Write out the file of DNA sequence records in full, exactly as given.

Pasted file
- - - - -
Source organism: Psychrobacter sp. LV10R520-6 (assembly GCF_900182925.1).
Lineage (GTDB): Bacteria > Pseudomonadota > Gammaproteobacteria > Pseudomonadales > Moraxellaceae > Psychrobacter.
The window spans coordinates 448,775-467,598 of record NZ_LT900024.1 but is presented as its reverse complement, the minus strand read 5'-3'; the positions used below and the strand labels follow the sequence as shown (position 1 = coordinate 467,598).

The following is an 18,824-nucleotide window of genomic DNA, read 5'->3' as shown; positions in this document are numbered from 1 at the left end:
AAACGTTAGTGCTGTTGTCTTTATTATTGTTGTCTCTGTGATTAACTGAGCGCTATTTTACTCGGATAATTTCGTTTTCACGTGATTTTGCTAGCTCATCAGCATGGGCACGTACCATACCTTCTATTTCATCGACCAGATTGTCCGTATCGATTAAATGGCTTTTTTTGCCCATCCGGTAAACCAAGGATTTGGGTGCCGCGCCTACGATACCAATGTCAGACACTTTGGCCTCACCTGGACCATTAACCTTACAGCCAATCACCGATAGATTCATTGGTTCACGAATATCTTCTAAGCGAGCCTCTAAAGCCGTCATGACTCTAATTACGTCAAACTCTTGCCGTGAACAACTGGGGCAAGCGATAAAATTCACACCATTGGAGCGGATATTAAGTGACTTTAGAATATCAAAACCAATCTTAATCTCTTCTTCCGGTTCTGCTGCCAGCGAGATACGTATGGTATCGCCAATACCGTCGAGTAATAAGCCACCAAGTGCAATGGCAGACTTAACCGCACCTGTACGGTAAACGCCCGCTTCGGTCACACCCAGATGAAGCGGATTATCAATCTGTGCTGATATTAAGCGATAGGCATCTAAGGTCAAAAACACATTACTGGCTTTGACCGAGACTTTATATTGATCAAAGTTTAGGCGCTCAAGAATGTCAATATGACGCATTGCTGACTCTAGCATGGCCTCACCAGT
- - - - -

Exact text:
Source organism: Psychrobacter sp. LV10R520-6 (assembly GCF_900182925.1).
Lineage (GTDB): Bacteria > Pseudomonadota > Gammaproteobacteria > Pseudomonadales > Moraxellaceae > Psychrobacter.
The window spans coordinates 448,775-467,598 of record NZ_LT900024.1 but is presented as its reverse complement, the minus strand read 5'-3'; the positions used below and the strand labels follow the sequence as shown (position 1 = coordinate 467,598).

The following is an 18,824-nucleotide window of genomic DNA, read 5'->3' as shown; positions in this document are numbered from 1 at the left end:
AAACGTTAGTGCTGTTGTCTTTATTATTGTTGTCTCTGTGATTAACTGAGCGCTATTTTACTCGGATAATTTCGTTTTCACGTGATTTTGCTAGCTCATCAGCATGGGCACGTACCATACCTTCTATTTCATCGACCAGATTGTCCGTATCGATTAAATGGCTTTTTTTGCCCATCCGGTAAACCAAGGATTTGGGTGCCGCGCCTACGATACCAATGTCAGACACTTTGGCCTCACCTGGACCATTAACCTTACAGCCAATCACCGATAGATTCATTGGTTCACGAATATCTTCTAAGCGAGCCTCTAAAGCCGTCATGACTCTAATTACGTCAAACTCTTGCCGTGAACAACTGGGGCAAGCGATAAAATTCACACCATTGGAGCGGATATTAAGTGACTTTAGAATATCAAAACCAATCTTAATCTCTTCTTCCGGTTCTGCTGCCAGCGAGATACGTATGGTATCGCCAATACCGTCGAGTAATAAGCCACCAAGTGCAATGGCAGACTTAACCGCACCTGTACGGTAAACGCCCGCTTCGGTCACACCCAGATGAAGCGGATTATCAATCTGTGCTGATATTAAGCGATAGGCATCTAAGGTCAAAAACACATTACTGGCTTTGACCGAGACTTTATATTGATCAAAGTTTAGGCGCTCAAGAATGTCAATATGACGCATTGCTGACTCTAGCATGGCCTCACCAGT